What is a Project?
As defined in our textbook, “a project is a temporary endeavor undertaken to create a unique product, service or result”. A project usually involves a new vision, a change request depending on various needs.
No two projects are the same, it can be looked at differently from different point of views.
It consists of components which are achieved in an organized manner with a defined start and finish.
Going through the above definitions of a project, I started wondering, what defines the success of a project?
Generally speaking, a project is successful if it realized its objectives and delivered results within deadline and budget.
Another main factor is how satisfied its stakeholders are, since at the end they are usually the one who wanted the project and invested in making it.
A project success can also be subjective in a way, for example, in a construction a project if the owner decided he didn’t want to carry on the project, and the foundation was already built at that point of time, to the main investor the project was a failure, but the contractor who was responsible to build the foundation can think of it as a success, since his part was delivered in full as agreed upon.
A paper written by Banat’s University in Romania sets 5 factors to identify a project’s failure or success as follows:
- Supportive executive manager
- Clear understanding of the requirement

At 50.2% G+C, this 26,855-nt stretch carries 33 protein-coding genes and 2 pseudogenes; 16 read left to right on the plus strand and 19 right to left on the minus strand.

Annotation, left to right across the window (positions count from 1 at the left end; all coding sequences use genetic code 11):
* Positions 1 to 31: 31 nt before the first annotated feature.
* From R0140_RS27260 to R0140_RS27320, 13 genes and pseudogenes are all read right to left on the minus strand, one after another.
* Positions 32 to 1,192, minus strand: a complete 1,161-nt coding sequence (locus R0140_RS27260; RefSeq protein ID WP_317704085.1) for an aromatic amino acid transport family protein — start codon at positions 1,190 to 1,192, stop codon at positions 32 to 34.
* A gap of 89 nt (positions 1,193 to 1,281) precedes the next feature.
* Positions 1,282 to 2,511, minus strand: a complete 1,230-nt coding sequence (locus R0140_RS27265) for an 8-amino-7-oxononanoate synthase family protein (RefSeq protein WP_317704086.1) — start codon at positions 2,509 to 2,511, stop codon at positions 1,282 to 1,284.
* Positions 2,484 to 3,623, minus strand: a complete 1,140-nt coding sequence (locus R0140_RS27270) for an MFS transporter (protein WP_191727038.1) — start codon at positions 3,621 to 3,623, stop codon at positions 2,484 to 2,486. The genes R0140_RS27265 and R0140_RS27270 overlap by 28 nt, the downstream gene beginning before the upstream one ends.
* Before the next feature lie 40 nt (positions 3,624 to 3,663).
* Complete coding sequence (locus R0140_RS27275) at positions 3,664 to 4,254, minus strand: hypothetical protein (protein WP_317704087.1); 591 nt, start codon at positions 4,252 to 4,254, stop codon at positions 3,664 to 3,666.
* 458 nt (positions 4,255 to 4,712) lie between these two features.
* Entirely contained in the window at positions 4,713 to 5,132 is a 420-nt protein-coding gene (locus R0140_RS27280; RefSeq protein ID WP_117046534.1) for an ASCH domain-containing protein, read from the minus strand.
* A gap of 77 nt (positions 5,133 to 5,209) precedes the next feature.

- Appropriate planning
- Realistic expectations
Which is inline with what we studied during our course, and also emphasizes the importance of communications among team members as well as the strength of the project manager.
Another very interesting article by Mr. Robert Goatham (a project manager), who introduces an interesting view into measuring the success of a project where he defines them within 5 tiers/ levels.
He sets 5 levels of conditions to be met for a project to be considered successful:
- Delivered most of the objectives, regardless of time and budget.
- Delivered the objectives on time and/or within budget.
- Delivered the project on time, within budget and as per the expected quality.
- Delivered all objectives as agreed upon, as per the defined criteria, with the expected quality and outcome.
- The highest level of success is achieved if the project delivered a product that adds a significant net value for the organization.
The editor’s example as explanation of his concept was about The Sydney Opera House, the original budged in the 1957 plan was $7M to be finished within 5 years. It was completed after 13 years and costed $110M. This project would be considered a failure as per the classical definition, but this is today one of the main tourist attraction.
He argues that the value of a project could change over time and might sometimes include outcomes which are beyond a project manager’s control.
From your own experience, what do you think is the main factor in determining a project’s success or failure? Would you agree with Mr. Robert Goatham?
MGT598 textbook, Project Management: The Management Process, 6th Edition